Amazon River Dolphin Facts

(Inia Geoffrensis)

Introduction

You will often hear the Amazon River Dolphin referred to as the Boto Dolphin. This is one of the river dolphins found in the world. Due to the mystifying appearance of it, many legends in the culture of the Amazon include them. Some of these stories suggest that the dolphins are really handsome men that will seduce young women that come to the water.

Description

The body shape of the Amazon River Dolphin is very unique and that makes it easy to tell them apart from other species. They have a body that is long and filled out. They have fins that are shaped like paddles with a ridge on their back instead of a dorsal fin. They also have a bulging forehead which is called the melon. The eyes are small and they have chubby looking cheeks. The beak is very long and they can have as many as 140 teeth.

The color of this dolphin ranges from a bluish gray color to white. They can also be pink which is very interesting indeed. They have flexible necks because not all of the vertebrae in their necks are fused. This gives them the ability to move their head in various directions. They are the largest of all the river dolphins. The males can be just over 8 feet with the females around 7 feet long. The males can weigh up to 400 pounds with the females around 330 pounds.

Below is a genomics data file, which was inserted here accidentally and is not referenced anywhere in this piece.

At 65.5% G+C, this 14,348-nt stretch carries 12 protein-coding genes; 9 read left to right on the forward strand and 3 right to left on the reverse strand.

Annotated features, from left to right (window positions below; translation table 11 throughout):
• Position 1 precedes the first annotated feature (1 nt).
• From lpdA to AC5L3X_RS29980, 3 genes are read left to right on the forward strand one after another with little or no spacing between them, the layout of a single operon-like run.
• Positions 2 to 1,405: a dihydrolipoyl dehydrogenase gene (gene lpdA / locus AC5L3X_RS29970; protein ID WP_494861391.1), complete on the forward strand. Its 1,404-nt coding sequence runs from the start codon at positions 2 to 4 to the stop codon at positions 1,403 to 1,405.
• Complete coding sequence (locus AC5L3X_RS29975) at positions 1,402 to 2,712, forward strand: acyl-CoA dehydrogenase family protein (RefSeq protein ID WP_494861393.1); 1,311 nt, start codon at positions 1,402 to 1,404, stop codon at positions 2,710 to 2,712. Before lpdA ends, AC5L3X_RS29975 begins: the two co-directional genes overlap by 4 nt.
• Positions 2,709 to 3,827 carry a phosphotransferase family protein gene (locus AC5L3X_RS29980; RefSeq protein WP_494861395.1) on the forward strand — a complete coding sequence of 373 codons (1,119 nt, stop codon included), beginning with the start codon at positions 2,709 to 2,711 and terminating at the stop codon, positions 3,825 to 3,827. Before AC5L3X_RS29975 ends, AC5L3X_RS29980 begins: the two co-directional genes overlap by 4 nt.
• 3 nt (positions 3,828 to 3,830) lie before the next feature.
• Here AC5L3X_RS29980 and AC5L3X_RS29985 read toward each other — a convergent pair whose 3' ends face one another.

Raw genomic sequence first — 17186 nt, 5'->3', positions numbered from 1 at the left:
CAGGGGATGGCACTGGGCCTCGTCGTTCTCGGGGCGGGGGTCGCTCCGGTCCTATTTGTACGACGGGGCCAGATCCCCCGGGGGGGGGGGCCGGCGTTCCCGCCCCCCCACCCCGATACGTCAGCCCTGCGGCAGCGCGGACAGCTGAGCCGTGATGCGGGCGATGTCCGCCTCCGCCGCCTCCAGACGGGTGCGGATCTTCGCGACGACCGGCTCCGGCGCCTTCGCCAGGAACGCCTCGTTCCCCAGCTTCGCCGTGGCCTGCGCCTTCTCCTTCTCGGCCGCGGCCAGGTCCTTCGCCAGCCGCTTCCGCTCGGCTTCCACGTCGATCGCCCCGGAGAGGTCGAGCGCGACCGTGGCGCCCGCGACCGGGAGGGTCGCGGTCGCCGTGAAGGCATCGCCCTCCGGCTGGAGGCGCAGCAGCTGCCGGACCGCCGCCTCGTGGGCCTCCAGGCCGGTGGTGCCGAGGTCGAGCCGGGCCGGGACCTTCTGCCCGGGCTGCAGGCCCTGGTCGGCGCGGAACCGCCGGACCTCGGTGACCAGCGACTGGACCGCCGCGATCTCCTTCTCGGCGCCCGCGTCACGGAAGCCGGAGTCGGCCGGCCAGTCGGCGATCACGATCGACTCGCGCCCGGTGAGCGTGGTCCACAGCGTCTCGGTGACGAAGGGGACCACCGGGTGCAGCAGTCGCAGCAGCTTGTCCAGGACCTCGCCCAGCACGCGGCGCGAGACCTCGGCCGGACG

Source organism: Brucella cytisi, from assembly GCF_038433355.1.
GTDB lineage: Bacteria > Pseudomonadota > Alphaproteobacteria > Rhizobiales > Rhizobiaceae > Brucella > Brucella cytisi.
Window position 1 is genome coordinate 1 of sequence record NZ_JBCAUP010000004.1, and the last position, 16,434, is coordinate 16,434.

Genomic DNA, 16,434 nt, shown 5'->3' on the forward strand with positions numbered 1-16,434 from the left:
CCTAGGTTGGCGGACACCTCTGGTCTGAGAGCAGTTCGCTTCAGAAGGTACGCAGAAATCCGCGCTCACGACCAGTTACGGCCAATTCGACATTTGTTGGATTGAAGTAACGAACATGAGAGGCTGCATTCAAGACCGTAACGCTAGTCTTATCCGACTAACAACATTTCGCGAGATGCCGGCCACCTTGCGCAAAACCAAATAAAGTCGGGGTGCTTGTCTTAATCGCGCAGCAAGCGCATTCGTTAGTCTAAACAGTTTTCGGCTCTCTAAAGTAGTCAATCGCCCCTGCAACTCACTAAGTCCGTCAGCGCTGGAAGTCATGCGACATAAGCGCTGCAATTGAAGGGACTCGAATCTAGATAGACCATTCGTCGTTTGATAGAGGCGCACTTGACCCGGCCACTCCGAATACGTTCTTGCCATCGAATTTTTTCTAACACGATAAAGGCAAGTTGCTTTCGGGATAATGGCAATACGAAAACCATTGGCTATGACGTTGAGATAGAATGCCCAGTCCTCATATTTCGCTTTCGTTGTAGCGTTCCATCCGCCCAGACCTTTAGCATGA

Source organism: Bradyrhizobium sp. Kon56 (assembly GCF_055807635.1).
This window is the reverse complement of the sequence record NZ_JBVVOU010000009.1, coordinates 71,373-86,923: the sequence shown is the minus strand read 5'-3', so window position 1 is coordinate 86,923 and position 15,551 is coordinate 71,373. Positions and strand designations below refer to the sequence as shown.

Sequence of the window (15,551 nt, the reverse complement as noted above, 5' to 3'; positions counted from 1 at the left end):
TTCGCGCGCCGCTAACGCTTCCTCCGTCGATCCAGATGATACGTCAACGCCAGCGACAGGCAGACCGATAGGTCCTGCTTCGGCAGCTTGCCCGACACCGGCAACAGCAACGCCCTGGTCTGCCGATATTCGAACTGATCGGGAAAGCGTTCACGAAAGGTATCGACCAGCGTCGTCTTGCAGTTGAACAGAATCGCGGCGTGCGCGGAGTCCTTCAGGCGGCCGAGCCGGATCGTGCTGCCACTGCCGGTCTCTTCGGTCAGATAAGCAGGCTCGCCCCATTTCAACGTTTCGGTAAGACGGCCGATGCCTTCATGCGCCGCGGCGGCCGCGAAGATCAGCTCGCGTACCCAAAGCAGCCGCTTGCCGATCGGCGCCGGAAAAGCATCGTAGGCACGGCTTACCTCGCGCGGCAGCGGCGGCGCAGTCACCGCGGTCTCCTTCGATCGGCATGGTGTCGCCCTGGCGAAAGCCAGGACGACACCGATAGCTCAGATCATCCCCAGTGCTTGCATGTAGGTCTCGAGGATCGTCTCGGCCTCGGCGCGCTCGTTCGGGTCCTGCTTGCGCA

What is very interesting is that in spite of such a heavy body, they are able to move with ease and not use a great deal of energy to do so. They have very broad flukes that are triangular shaped. They don’t swim fast but they are efficient in their movements. They have lots of trees and other elements in their habitat to maneuver around and they have no trouble doing so.

Amazon River Dolphin - Inia Geoffrensis.

Amazon River Dolphin – Inia Geoffrensis.

Distribution

The Amazon River Dolphin lives around the basins where the Amazon River and Orinoco River drains. Both of these rivers are found in South America. They are known to be found around many areas including Columbia, Bolivia, Venezuela, Guyana, Ecuador, and Peru. They can live up to 1,865 miles from the shore!

They have an overall distribution that covers close to 7 million square kilometers. They do have limits in their environment including marine waters, rapids that are impossible for them to pass, waterfalls, and even some areas of these rivers that are simply too shallow for them to successful get through.

What is very interesting is that the Amazon River Dolphin can survive in plenty of different types of micro habitats. For example, they do well in the mouth of a river, in a lake, below waterfalls, in small channels, and around main rivers. As long as the water temperature is warm enough and they have food, they should be able to do just fine.

For this species of dolphin, one of the significant influences of where they will reside though is the amount of water in terms of how high it is. During various times of the year, the water levels will drop too low in certain areas which triggers migration for the Amazon River Dolphin.

Behavior

These dolphins may live in pods that only contain 2 members. Others are small pods with about 15 members. They aren’t as social as other species of dolphins so the larger groups aren’t often seen. They prefer to keep them at lower numbers. They form strong bonds within their pod and they seem to be the most active early in the morning as well as again later in the evening.